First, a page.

Part one: The Meighen Family
The Meighen family who settled Forestville had been in the United States since 1792, when James Meehan (the spelling of his last name was changed sometime before 1820) emigrated from the village of Inver, County Donegal, Northern Ireland. He and his wife, Susan (McClosky), eventually settled in Green County, Pennsylvania, and raised a family of three sons and two daughters. One of the sons, William, eventually had two sons, William and Felix, who moved west and eventually settled in Forestville. He had two other sons, Dennis and Peter, who traveled to Minnesota, but Peter returned to Pennsylvania.
William Meighen was the first to leave the family home in 1843, after several financial reverses left him bankrupt. His purpose for going west was to recoup his losses and make good on his Pennsylvania debts. He did not return to Greene County until 1852, when he had the money to settle these obligations. An adventurous type, he settled in Galena, Ill., for several years working as a surveyor and lead miner, before leaving for the California Gold Rush in 1849. In the spring of that year, he and 25 others departed St. Louis for the prospect of making it rich. Two years later, William returned home with $4,000 in gold dust. Once back in Galena, he was soon joined by his older brother Felix and Felix's young wife, Eliza Jane Foster.
Two of Eliza Jane Foster's brothers, Major and Robert, were good friends of the Meighens, and all wrote letters to one another frequently. Major Foster, who had also settled in Galena, urged Robert to join him there. Robert moved to Galena, thinking of it as a temporary move until he had the financial resources to move on. The summer of 1853 found him in Minnesota Territory. Traveling on foot from Decorah, Iowa, he bargained for a claim that lay just north of the south branch of the Root River in Southeastern Minnesota. The seller was Levi Waterman, who had registered his claim on an oak tree in the fall of 1852. This claim embraced part of what became Forestville, although at that early date the area was known as "Watertown" after Waterman. While there, Foster scouted land for himself, his brother Major, and brothers-in-law William and Felix Meighen.
Felix Meighen was the first to join his friend, and quickly assessing the need for a general store, he erected a double-pen log building with a stone chimney, to serve as a general store and residence. Before the building was completed in October 1853, both men returned to Galena to purchase $700 in goods to stock it. With two hired men to help him, Foster began the arduous journey back to Watertown. The goods were moved by oxcart to East Dubuque, Iowa, then transferred to a steamboat heading up the Mississippi River to Lansing, Iowa. From there, they traveled overland to Decorah, Iowa, finally reaching Watertown 50 miles later. Along the way it rained the entire time, while the men and oxen attempted to plod through the rutted, muddy "roads."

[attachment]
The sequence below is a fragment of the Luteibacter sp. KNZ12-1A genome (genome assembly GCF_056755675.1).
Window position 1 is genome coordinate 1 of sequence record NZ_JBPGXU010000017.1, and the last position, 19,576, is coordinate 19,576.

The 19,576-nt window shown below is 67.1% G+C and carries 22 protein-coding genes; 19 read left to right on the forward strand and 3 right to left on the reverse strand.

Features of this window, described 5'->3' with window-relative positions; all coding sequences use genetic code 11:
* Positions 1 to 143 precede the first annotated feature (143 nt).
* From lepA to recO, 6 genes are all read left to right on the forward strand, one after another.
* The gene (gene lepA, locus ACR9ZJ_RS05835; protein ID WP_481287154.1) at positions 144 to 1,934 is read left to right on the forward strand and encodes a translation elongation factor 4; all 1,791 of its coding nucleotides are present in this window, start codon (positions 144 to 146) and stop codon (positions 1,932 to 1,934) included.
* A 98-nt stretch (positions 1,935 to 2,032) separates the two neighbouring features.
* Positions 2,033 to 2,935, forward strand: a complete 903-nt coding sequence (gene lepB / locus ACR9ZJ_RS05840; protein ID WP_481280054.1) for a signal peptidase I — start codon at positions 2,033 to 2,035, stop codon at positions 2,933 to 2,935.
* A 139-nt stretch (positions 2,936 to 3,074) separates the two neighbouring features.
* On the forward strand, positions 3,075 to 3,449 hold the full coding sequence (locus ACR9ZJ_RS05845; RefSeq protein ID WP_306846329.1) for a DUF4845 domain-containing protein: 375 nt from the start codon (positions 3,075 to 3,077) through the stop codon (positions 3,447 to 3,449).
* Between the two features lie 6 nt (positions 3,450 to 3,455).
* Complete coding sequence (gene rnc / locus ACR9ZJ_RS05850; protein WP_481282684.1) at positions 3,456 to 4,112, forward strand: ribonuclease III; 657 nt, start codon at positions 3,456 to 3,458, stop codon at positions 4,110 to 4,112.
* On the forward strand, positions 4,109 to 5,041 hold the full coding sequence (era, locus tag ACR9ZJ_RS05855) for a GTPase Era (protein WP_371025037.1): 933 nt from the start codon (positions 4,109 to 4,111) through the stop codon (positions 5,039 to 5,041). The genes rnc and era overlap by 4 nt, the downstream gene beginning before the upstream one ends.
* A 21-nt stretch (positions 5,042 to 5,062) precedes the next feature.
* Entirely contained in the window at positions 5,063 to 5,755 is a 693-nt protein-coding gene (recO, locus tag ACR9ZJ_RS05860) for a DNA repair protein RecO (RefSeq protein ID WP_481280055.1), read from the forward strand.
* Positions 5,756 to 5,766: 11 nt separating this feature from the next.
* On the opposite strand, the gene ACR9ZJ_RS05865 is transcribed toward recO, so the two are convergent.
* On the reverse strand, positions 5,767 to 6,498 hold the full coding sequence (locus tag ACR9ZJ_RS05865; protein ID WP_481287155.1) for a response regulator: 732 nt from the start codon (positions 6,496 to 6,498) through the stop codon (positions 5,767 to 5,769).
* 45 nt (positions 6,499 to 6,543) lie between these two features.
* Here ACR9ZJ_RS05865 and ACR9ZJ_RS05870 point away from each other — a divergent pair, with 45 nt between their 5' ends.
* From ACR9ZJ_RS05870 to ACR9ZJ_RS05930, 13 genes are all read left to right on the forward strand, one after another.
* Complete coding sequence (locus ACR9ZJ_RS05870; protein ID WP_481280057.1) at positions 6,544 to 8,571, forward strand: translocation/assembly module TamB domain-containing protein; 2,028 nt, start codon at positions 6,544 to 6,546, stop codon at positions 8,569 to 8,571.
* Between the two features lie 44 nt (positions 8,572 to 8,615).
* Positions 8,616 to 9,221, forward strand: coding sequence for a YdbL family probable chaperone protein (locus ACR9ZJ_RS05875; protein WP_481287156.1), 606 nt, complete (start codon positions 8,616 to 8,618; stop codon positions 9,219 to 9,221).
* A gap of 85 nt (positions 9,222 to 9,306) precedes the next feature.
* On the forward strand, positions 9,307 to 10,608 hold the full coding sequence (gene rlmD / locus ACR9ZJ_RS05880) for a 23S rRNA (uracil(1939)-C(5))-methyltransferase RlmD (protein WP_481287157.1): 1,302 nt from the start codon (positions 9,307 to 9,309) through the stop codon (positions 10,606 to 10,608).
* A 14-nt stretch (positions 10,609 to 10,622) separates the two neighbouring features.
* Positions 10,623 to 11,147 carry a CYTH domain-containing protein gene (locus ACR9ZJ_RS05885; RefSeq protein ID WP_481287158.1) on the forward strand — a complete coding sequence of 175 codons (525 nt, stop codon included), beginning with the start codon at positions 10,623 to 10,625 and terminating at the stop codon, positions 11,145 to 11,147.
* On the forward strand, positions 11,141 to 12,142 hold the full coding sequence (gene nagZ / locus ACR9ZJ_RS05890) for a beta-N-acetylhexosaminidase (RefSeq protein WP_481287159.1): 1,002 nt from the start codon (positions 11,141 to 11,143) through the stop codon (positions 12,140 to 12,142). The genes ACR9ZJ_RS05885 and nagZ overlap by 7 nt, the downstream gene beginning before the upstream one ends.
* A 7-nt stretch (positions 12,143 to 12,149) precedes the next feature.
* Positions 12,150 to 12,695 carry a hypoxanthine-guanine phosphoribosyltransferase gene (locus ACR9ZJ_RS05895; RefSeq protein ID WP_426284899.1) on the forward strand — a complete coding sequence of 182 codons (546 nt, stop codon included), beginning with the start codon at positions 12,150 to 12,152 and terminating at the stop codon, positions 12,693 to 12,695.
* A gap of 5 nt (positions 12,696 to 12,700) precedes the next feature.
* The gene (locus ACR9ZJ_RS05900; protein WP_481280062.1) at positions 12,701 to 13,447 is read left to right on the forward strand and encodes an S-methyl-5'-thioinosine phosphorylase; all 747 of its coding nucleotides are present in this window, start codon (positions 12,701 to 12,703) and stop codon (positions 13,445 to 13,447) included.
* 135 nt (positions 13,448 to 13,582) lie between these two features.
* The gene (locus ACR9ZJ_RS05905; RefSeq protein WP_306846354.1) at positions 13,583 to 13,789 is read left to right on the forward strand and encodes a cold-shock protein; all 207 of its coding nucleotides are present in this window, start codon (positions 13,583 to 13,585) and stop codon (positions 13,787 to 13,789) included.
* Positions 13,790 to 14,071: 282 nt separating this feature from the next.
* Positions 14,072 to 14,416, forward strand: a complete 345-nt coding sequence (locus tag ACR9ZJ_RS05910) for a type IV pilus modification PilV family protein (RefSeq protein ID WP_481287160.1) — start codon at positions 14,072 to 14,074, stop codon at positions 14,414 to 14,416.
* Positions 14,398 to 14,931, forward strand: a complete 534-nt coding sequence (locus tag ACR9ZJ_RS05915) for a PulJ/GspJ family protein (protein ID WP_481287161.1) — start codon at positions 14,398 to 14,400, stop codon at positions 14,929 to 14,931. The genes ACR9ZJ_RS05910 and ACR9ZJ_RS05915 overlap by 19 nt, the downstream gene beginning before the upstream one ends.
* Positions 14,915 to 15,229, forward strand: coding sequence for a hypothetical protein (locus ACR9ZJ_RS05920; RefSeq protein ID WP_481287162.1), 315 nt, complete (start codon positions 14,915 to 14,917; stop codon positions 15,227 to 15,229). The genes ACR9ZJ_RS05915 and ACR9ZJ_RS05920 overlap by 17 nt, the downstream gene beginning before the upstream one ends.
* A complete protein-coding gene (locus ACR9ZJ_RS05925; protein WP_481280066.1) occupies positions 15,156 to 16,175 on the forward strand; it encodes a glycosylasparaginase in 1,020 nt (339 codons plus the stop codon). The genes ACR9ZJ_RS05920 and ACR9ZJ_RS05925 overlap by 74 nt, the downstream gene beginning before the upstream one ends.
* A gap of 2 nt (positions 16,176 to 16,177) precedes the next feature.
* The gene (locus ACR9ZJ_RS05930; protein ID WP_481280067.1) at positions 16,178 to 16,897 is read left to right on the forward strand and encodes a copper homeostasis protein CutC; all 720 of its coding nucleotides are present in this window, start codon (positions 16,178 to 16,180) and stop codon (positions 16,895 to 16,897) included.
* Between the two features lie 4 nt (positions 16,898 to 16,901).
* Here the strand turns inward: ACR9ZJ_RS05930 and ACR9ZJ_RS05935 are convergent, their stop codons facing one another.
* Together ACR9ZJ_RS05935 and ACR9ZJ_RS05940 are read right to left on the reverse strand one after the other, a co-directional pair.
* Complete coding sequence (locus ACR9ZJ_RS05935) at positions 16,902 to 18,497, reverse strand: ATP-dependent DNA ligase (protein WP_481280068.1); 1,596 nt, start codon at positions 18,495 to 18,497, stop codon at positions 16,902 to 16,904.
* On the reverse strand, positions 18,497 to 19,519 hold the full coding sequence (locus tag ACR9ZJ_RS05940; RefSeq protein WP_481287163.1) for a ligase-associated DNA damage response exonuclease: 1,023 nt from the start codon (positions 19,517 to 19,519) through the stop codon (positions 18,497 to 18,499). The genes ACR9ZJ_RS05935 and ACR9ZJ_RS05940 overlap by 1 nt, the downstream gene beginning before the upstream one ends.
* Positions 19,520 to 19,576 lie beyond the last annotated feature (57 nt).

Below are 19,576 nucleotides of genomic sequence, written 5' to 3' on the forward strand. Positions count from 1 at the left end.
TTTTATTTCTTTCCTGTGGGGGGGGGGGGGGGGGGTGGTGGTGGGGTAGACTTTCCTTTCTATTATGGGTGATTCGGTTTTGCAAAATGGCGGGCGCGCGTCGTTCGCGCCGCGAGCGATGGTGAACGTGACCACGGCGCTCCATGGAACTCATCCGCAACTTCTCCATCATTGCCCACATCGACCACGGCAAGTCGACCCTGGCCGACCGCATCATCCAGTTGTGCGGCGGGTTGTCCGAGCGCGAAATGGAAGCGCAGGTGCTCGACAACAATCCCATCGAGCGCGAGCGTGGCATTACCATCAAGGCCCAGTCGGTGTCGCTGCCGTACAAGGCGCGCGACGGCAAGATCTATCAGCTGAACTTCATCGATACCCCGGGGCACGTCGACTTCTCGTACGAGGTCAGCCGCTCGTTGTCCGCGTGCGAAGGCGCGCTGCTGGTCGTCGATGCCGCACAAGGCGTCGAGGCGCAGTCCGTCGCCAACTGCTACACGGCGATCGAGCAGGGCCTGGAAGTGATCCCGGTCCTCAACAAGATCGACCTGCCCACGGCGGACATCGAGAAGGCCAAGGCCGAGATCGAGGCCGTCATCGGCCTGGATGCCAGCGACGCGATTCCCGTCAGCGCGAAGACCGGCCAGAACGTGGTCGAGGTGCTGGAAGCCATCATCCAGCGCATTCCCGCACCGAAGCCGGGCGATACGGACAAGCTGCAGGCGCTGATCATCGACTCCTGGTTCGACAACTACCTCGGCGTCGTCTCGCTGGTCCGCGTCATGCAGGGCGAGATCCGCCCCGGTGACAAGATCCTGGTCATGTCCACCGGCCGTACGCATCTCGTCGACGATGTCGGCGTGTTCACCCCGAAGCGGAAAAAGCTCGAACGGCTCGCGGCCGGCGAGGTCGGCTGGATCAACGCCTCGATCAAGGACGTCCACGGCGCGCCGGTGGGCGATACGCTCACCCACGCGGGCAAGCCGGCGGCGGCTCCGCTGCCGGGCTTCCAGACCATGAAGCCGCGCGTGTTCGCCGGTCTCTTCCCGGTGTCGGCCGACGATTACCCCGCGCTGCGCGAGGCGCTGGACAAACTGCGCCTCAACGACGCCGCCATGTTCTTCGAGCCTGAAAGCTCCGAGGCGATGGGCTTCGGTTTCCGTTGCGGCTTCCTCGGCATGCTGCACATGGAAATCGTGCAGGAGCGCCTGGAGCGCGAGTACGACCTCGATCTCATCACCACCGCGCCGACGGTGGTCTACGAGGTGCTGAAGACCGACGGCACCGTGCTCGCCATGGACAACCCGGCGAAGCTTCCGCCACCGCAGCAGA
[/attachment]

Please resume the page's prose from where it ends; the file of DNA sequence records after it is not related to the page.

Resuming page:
With the crudely built log store in operation, both families began to flourish. Other enterprising people flooded into the territory and brought with them businesses which pioneer communities needed, such as a blacksmith shop, a cabinet shop, saw mills, farms, stores, grist mills and hotels. William Meighen went into partnership with his childhood friend Major Foster in 1855 and soon owned a hotel named the Fremont House built by Foster. Next to it they built a more permanent brick store and house in which the Felix Meighen family lived. It was completed in 1857. In this house they raised seven children: Susanna, Catherine, Joseph, Maria, Thomas, Eliza Jane and Martha. Forestville boomed.
Of the Meighen children, Thomas' name became the most synonymous with the town of Forestville. Thomas was the first child in the family born in the new Minnesota Territory, and lived most of his life in Forestville or in neighboring Preston.
Thomas showed the most promise for carrying on with the many family businesses. By 1868, 13-year-old Thomas had left the rural Forestville school to work full time for his father, gradually acquainting himself with his farming and business operations, for which he displayed a passion. At 15 he was taking trips to Milwaukee and Chicago to buy store stock at wholesale markets. It was during one of his trips to Chicago at age 16 that he witnessed the great Chicago fire in October 1871. Remembering his favorite hotel, the "Commercial," 57 years later, he wrote:
I suppose a wooden building cannot be found within miles of that location now. Then it took between one and two hours to ride on a street car (horse-drawn) out to Lincoln Park and there was no city around the Park at all. It was out in the country. ... I arrived at my old headquarters (the Commercial) and registered on hotel register 'E.M. Rivard, St. Louis,' being my 'nom de plume.' Reasons: (I) do not care to be shook by the hand by 500 runners which is the amount that visits this House daily.
The store prospered for many years, with business slowing after the initial rush of settlers moved past Forestville or went to participate in the Civil War. Thomas Meighen and his sisters all helped clerk the store, which could be either very busy or dull, depending on the season. When not clerking, the entire family kept busy with farm chores. Ice had to be harvested from the Root River and stored in the ice house; grain had to be seeded, gardens planted; and the crops harvested. All but the youngest children pitched in.
Part two: "The Boom is Over"
Part three: "The Company Town"
Part four: "The End of Forestville and a New Beginning"